Think I have a problem...

8 replies to this topic
  • Drusplanet

Posted February 27, 2005 - 04:03 PM


hmm...Have a 98 YZ400 purchased about 6 months ago. I think I have a problem with my wheel offsets, especially the rear. Having problems jumping and even balancing when coasting. It feels like the rear end wants to kick a bit on launch and roll over on it's right. The front wheel is as straight as can be, but off center to the right a bit. Rear is off center to the left over an inch and I noticed the sidewall knobbies hit the chain.

The bike had Excel rims on it from the previous owner. Should the rear wheel be offset to the left allowing for brake rotor clearance? Doesn't sound right but I can't think what else it could be. Could the wrong spoke set have been laced up?

Got the rear wheel off, tire off, pulled a spoke out of each side, they are the same length as far as I can tell. Any ideas? Maybe I'm way off?

  • Frostbite

Posted February 27, 2005 - 05:51 PM


My WR tries to kick the rear end out on slower jumps and I think it's fairly normal. You rear knobs hitting the chain is not. Maybe you have some wrong spacers or maybe the adjusters are not set properly. I get the same measurement from the swingarm to the rim on both sides. In winter I have to crank my adjusters a bit and turn my rear tire to the right to keep my studs from hooking the chain and I can feel it a bit, but not as severe as your problem. My front wheel is centered in the forks. I have a YZ wheel in front of me right now and the spokes are centered, but the disc side of the hub sticks out more than the other side. A straight edge laid across the wheel shows the spokes stick out a bit farther than the rim, same on both sides.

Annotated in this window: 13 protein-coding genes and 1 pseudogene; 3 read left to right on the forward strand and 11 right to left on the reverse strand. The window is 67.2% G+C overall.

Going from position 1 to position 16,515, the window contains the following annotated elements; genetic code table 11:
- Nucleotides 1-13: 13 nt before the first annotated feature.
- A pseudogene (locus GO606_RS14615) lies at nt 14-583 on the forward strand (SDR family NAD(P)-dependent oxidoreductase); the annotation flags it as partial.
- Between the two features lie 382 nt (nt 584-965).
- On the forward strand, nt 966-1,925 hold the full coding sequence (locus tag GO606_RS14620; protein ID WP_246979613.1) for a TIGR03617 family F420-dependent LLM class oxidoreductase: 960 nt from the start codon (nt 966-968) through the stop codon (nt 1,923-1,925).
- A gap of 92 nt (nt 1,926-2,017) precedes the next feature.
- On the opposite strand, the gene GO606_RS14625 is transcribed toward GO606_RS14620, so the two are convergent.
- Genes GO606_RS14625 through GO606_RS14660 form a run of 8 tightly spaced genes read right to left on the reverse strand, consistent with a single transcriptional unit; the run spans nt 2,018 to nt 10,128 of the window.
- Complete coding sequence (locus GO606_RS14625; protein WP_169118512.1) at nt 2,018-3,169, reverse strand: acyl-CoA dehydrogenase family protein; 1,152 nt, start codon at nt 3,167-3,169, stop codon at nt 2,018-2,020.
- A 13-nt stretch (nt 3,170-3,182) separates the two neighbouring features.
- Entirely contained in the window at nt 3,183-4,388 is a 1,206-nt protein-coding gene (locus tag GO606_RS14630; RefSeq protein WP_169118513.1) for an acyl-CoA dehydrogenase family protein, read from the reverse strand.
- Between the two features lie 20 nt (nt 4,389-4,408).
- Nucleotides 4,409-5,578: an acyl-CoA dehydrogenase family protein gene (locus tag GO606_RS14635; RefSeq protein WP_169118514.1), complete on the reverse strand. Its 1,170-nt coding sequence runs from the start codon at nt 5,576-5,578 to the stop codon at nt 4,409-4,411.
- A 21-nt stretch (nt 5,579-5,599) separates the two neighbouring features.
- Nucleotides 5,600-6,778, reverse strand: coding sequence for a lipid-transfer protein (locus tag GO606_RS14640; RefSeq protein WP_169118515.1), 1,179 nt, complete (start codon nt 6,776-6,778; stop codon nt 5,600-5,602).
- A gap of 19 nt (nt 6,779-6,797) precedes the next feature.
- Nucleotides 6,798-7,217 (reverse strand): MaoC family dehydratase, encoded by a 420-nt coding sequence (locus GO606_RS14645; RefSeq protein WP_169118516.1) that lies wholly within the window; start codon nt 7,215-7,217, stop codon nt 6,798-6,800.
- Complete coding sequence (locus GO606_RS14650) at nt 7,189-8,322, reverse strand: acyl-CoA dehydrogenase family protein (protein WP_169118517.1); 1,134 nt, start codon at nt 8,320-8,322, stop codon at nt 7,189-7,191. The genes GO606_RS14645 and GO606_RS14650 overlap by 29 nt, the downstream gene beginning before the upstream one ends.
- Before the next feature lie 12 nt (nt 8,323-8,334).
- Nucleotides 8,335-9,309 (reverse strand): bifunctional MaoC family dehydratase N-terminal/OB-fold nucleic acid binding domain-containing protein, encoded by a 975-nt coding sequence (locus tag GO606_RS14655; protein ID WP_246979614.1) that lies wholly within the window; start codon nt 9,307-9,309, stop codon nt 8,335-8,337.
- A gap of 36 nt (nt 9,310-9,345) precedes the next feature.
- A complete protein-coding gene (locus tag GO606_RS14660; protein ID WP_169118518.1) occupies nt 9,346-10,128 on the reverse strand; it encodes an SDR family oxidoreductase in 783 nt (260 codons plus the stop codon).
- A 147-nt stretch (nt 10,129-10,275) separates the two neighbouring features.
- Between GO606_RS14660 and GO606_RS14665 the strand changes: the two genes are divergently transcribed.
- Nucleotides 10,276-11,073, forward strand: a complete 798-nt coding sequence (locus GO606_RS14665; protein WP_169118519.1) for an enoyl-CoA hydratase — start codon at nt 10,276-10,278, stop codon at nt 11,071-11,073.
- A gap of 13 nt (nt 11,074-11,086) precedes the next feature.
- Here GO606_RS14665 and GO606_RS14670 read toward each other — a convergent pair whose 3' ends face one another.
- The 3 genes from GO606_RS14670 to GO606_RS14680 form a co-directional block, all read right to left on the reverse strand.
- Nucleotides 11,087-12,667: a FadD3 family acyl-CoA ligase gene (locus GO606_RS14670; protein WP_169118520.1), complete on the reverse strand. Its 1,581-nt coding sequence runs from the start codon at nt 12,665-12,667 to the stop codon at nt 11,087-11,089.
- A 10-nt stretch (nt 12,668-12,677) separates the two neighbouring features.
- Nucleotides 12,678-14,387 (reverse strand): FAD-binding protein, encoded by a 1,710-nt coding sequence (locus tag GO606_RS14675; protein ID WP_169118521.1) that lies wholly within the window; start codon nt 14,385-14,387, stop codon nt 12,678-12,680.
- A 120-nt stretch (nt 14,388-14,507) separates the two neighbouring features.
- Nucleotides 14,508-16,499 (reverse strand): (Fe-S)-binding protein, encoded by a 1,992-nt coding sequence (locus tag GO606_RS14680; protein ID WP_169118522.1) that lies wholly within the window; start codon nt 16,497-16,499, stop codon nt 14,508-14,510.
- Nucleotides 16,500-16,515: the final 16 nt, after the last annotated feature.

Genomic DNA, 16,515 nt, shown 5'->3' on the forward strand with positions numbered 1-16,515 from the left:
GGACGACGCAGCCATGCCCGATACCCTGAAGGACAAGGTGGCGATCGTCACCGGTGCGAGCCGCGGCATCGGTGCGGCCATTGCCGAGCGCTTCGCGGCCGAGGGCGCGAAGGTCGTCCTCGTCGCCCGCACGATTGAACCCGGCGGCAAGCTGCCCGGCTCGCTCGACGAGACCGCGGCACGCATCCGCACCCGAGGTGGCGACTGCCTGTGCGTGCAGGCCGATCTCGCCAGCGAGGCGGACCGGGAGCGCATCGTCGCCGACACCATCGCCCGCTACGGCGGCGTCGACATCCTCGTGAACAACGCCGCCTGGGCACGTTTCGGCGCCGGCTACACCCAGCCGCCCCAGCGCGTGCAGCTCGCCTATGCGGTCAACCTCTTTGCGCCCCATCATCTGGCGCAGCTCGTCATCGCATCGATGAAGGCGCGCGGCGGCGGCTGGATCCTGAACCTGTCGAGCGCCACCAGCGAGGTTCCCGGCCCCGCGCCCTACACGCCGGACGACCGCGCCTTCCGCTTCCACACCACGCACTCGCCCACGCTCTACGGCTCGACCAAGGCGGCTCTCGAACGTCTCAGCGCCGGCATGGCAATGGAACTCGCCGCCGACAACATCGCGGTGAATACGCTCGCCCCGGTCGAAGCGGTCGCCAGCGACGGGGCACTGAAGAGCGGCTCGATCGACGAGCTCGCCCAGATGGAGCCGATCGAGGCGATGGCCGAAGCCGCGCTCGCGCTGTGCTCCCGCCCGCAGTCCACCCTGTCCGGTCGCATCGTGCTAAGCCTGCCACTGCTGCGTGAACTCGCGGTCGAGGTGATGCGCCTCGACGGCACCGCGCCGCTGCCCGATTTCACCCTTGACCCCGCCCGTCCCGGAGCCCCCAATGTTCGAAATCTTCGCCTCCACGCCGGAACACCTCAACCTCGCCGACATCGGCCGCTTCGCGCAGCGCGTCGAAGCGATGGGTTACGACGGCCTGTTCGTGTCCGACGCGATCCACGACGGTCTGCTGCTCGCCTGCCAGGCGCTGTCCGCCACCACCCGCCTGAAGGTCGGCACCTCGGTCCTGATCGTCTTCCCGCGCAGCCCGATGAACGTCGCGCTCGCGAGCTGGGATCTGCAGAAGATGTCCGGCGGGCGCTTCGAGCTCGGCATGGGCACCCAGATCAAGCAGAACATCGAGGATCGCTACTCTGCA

I bent the frame in a roadrace bike and it behaved a bit like you're describing. It was always trying to turn to the left and felt weird when I turned to the right, and would almost leave 2 tire tracks when I rode it through dirt. I bought a new frame. Hopefully you just have wrong spacers or they are in the wrong place.

  • 02YZ426

Posted February 27, 2005 - 08:56 PM


Did the bike behave like this when you bought it or is it something it just started doing. Sounds like something isnt lineing up right. I would take a measurement from wheel to swingarm on both sides, double check the adjustments and wheel bearings. I cant really see the frame being bent, it would take a hell of a crash to bend it. Thats not to say its impossible though. If I were you I would see if someone would let you try their rear wheel and spacers. Then you can eliminate wether or not your aftermarket rim is even the right one or not.

  • Frostbite

Posted February 28, 2005 - 06:25 AM


My 99 WR came stock with Excel wheels.

Visit the ThumperTalk Store for the lowest prices on motorcycle / ATV parts and accessories - Guaranteed
  • Drusplanet

Posted February 28, 2005 - 09:37 PM


Thanks guys. I remounted the raw rim and measured it out from edge of swingarm to edge of rim. I'm 2 1/8" on the left and 3" on the right. 7/8" doesn't sound like much but it sure looks bad.

If anyone can replicate a measurement to confirm it should be more centered, then I think I'll get the appropriate spoke kit from Excel. Heck, there's a crack in the rim, maybe I'll get a new blank too.